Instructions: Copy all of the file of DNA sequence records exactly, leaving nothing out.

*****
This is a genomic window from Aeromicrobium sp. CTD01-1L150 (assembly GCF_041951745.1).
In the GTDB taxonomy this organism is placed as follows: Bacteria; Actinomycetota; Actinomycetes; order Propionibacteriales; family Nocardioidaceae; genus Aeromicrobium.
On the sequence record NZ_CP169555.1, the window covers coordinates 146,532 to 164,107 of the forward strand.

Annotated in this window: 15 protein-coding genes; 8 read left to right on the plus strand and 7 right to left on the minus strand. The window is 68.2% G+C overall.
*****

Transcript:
This is a genomic window from Aeromicrobium sp. CTD01-1L150 (assembly GCF_041951745.1).
In the GTDB taxonomy this organism is placed as follows: Bacteria; Actinomycetota; Actinomycetes; order Propionibacteriales; family Nocardioidaceae; genus Aeromicrobium.
On the sequence record NZ_CP169555.1, the window covers coordinates 146,532 to 164,107 of the forward strand.

Annotated in this window: 15 protein-coding genes; 8 read left to right on the plus strand and 7 right to left on the minus strand. The window is 68.2% G+C overall.